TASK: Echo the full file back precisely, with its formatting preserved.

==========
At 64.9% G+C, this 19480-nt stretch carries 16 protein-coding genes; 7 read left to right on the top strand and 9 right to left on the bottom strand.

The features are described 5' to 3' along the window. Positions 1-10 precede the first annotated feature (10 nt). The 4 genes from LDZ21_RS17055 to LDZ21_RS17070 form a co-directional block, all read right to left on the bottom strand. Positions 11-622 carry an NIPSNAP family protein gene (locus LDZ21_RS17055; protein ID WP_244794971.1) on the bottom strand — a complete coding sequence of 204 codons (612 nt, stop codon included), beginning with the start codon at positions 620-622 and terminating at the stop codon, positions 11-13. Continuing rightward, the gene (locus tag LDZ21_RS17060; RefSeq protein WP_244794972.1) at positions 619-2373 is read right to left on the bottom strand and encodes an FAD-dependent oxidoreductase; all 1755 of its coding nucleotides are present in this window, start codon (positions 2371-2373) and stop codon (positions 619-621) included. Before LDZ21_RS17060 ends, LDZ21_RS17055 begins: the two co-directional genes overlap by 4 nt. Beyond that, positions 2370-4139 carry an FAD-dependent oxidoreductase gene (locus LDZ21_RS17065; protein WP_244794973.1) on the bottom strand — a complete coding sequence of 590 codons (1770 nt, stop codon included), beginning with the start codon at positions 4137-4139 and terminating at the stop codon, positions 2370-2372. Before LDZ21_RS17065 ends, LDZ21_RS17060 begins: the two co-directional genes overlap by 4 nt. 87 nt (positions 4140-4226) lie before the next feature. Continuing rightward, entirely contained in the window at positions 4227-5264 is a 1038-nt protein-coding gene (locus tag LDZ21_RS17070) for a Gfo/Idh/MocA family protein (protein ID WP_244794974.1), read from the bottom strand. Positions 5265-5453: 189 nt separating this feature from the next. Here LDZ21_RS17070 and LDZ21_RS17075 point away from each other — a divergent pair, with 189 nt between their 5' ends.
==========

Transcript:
At 64.9% G+C, this 19480-nt stretch carries 16 protein-coding genes; 7 read left to right on the top strand and 9 right to left on the bottom strand.

The features are described 5' to 3' along the window. Positions 1-10 precede the first annotated feature (10 nt). The 4 genes from LDZ21_RS17055 to LDZ21_RS17070 form a co-directional block, all read right to left on the bottom strand. Positions 11-622 carry an NIPSNAP family protein gene (locus LDZ21_RS17055; protein ID WP_244794971.1) on the bottom strand — a complete coding sequence of 204 codons (612 nt, stop codon included), beginning with the start codon at positions 620-622 and terminating at the stop codon, positions 11-13. Continuing rightward, the gene (locus tag LDZ21_RS17060; RefSeq protein WP_244794972.1) at positions 619-2373 is read right to left on the bottom strand and encodes an FAD-dependent oxidoreductase; all 1755 of its coding nucleotides are present in this window, start codon (positions 2371-2373) and stop codon (positions 619-621) included. Before LDZ21_RS17060 ends, LDZ21_RS17055 begins: the two co-directional genes overlap by 4 nt. Beyond that, positions 2370-4139 carry an FAD-dependent oxidoreductase gene (locus LDZ21_RS17065; protein WP_244794973.1) on the bottom strand — a complete coding sequence of 590 codons (1770 nt, stop codon included), beginning with the start codon at positions 4137-4139 and terminating at the stop codon, positions 2370-2372. Before LDZ21_RS17065 ends, LDZ21_RS17060 begins: the two co-directional genes overlap by 4 nt. 87 nt (positions 4140-4226) lie before the next feature. Continuing rightward, entirely contained in the window at positions 4227-5264 is a 1038-nt protein-coding gene (locus tag LDZ21_RS17070) for a Gfo/Idh/MocA family protein (protein ID WP_244794974.1), read from the bottom strand. Positions 5265-5453: 189 nt separating this feature from the next. Here LDZ21_RS17070 and LDZ21_RS17075 point away from each other — a divergent pair, with 189 nt between their 5' ends.